Century-old Matthews home now a historic site

Century-old Matthews home now a historic site

Credit: Melinda Johnston

The Charlotte Observer

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by Melinda Johnston / The Charlotte Observer

WCNC.com

Posted on December 6, 2011 at 2:16 PM

Updated Tuesday, Dec 6 at 2:30 PM

Matthews commissioners have voted to designate the century-old Benjamin DeWitt Funderburk House, at 201 West Charles St., an historic landmark.

Charlotte-Mecklenburg Historic Landmarks Commission's Stewart Gray told commissioners, "Some landmarks take a lot of explanation. This one doesn't. This house maintains a prominent position in the town and is one of the best examples of Queen Anne architecture around. This designation will help protect the house and the setting from further renovation."

Gray also said the house is unique because of the legacy and community prominence of those who lived there.

Currently occupied by Jim and Janet Johnson, the transitional Queen Anne-Colonial style house was built by Benjamin DeWitt Funderburk in 1904. Funderburk and his wife, Sally Faulkner, raised three children there.

Funderburk expanded his father's dry goods store on north Trade Street and, in 1909, built and created the Bank of Matthews. He also served on the Mecklenburg County Board of Education.

In 1926, the house was acquired by son Lee Edward Funderburk, who married Mildred Elizabeth (Betty) Morrah. They had no children but boarded school teachers in their large home. Lee Funderburk served as president of the Bank of Matthews for 56 years while Betty Funderburk taught in the public schools.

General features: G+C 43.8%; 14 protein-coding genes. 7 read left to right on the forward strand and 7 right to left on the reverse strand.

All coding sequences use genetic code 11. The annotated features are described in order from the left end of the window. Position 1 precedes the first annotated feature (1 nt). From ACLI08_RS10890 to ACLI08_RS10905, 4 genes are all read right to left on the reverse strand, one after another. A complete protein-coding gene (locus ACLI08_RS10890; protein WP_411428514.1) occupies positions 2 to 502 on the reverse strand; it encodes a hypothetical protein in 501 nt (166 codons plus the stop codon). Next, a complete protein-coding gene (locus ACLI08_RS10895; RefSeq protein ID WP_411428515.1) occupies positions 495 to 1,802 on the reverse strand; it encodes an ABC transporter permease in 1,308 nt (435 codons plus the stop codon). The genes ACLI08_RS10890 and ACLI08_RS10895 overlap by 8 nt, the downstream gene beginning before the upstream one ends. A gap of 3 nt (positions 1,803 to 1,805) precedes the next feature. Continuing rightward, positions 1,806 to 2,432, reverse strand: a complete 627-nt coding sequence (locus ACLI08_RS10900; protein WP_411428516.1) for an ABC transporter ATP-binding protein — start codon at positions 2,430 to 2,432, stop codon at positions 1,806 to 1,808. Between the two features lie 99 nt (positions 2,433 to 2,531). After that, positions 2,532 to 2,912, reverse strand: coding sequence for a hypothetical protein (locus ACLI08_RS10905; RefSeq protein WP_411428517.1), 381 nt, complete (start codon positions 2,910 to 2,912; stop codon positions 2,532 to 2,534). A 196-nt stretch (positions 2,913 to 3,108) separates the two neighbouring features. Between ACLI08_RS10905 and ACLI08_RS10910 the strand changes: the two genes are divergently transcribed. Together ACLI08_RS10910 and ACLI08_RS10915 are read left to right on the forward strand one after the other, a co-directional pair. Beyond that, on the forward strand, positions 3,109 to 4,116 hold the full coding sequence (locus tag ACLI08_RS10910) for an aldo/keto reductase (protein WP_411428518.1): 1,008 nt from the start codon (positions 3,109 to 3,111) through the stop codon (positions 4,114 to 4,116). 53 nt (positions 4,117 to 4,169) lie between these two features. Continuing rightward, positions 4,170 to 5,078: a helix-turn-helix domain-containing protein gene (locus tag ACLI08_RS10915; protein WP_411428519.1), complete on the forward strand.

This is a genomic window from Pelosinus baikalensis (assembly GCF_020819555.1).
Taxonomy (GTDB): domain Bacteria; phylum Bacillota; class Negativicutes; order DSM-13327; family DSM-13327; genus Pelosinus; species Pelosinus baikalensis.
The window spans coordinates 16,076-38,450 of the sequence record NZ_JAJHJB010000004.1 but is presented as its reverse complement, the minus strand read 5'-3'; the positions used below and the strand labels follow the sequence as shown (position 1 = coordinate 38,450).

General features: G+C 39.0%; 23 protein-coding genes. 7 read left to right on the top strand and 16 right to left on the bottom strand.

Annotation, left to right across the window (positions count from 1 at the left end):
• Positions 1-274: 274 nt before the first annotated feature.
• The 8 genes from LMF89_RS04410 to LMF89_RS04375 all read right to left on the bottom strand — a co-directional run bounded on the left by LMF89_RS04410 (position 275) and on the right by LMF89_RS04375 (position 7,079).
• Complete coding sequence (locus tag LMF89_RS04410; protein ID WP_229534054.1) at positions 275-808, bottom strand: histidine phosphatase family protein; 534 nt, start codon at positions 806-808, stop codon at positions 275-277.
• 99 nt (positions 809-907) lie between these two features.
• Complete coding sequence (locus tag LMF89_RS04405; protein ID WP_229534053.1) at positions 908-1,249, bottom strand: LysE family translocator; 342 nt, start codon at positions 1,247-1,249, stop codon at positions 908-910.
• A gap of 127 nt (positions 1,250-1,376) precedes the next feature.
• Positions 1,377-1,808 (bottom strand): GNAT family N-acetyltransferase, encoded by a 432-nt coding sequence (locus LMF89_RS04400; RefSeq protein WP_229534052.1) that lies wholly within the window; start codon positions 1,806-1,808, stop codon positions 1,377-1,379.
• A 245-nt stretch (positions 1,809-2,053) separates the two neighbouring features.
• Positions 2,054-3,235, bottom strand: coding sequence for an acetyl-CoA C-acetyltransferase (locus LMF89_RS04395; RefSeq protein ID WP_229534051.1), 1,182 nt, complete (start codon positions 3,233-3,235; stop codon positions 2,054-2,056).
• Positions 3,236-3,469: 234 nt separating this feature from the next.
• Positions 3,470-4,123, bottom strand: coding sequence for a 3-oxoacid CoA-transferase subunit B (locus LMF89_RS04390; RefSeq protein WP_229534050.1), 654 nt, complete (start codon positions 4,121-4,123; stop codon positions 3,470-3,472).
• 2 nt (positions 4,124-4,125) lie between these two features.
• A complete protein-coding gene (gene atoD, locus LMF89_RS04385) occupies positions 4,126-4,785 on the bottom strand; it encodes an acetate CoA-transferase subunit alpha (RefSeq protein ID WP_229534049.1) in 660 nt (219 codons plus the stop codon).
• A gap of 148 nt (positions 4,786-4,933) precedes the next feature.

She lived there until she moved to Plantation Estates in 1991. After her death in 2001, her niece bought the home but did not do any renovations. Jimaana Properties bought it and later renovated it in 2009, preserving the original carriage house, pump house and meat house.

The historical designation means the owners are eligible for a 50 percent reduction in property taxes as long as the designation remains. If they wish to do further renovations, however, they must get plans approved by the landmarks commission.

Paula Lester, president of the Matthews Historical Foundation and chairwoman of the Matthews Historical Preservation Advisory Committee, says she's thrilled with the vote.

"From a preservation standpoint and from a historical standpoint, this is a real plus for Matthews. These preservations help preserve the town's old homes and properties for future generations to enjoy," Lester said.

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